A newborn's pulse rate is the number of times his heart beats per minute. This rhythmic beating occurs each time the ventricle of the heart contracts to pump blood through the cardiovascular system. A normal pulse rate indicates that the heart is functioning properly.
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Checking a newborn's pulse is one of the first tests performed following birth. According to the New York State Department of Health, the pulse is the most consistent sign of circulation and oxygenation in newborn infants.
The brachial pulse, which runs down the middle of the upper arm, and the pulse at the base of the umbilical cord are the best sites for checking a newborn’s pulse. The umbilical pulse is accurate even after clamping and cutting.
Normal vs. Abnormal Pulse Rate
A normal newborn pulse is between 120 and 180 beats per minute. A pulse of less than 100 beats per minute generally signifies low blood oxygen levels.
A low pulse rate is more medically significant than a high pulse rate in a newborn, according to the New York State Department of Health. A low pulse requires treatment with chest compressions and assisted ventilation. Intubation and medication may be necessary to raise the pulse rate to normal.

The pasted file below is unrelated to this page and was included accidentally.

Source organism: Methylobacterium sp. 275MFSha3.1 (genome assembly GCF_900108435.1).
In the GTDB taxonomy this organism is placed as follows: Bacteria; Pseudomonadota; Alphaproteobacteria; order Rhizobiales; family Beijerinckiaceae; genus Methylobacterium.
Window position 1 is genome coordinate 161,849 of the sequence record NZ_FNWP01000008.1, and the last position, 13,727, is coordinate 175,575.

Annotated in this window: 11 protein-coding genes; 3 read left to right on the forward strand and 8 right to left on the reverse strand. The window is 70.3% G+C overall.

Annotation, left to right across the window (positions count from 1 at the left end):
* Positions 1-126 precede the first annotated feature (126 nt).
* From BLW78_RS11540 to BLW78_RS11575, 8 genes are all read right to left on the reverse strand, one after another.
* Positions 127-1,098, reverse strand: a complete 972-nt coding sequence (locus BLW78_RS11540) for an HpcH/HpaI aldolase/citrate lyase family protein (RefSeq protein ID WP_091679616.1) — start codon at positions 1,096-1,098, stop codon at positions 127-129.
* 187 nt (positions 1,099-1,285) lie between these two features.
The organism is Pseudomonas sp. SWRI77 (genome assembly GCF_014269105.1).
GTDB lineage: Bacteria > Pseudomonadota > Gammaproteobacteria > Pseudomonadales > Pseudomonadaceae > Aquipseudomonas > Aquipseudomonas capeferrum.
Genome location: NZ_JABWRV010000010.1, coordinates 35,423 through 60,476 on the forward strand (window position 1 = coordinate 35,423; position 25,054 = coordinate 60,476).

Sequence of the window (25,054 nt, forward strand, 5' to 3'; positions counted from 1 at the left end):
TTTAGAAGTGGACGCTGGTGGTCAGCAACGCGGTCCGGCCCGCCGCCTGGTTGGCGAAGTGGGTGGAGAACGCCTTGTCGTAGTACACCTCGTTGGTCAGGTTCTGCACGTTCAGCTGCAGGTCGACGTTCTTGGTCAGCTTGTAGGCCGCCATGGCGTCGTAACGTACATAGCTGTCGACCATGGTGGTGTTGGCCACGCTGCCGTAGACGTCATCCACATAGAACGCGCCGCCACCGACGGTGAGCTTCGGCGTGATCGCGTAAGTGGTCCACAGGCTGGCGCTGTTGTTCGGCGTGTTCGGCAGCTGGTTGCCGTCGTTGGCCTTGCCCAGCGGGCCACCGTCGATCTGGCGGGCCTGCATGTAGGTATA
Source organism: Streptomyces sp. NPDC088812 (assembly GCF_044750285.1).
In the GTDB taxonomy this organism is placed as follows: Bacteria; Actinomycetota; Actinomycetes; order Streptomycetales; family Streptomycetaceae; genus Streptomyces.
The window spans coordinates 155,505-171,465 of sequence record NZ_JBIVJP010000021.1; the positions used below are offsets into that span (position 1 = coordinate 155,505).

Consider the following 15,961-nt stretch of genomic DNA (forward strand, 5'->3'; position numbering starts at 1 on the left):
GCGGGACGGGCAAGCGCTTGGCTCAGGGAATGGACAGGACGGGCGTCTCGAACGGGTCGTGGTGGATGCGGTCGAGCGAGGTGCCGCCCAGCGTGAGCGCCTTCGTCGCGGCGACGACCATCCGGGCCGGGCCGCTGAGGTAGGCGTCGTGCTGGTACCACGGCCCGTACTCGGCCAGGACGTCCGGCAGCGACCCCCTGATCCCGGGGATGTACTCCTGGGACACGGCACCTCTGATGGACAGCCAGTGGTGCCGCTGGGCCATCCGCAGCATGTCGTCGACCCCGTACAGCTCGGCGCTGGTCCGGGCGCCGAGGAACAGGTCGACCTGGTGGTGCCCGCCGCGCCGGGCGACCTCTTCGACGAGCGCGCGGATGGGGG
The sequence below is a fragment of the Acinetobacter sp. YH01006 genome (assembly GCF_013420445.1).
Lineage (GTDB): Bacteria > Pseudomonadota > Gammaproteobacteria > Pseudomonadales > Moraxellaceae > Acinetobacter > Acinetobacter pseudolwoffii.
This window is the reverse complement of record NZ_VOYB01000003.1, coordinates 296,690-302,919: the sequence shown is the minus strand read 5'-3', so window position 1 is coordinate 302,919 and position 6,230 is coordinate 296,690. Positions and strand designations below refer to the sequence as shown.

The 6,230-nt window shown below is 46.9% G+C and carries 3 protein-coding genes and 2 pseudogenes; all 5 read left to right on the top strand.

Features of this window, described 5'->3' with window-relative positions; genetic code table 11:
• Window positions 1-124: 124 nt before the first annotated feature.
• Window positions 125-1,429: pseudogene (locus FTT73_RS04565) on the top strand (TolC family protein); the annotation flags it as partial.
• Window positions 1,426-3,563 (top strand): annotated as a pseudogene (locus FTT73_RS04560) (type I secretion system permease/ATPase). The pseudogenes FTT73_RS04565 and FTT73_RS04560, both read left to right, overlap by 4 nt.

Merck recommends checking a newborn's pulse when he is calm and quiet. A low pulse rate may indicate elevated intracranial pressure, long QT syndrome, congenital heart block, hypoxia or shock, according to the Advanced Life Support Group, while a high pulse rate may be due to cardiomyopathy, metabolic disturbance or another disorder.
REFERENCES & RESOURCES
- New York State Department of Health: Newborn Resuscitation
- National Institutes of Health: Pulse
- Brookside Associates Medical Education Division: Care of the Newborn
- Merck: Evaluation and Care of the Normal Neonate
- Advanced Life Support Group: The Child with an Abnormal Pulse Rate or Rhythm
- AboutKidsHealth: An Overview of the Heart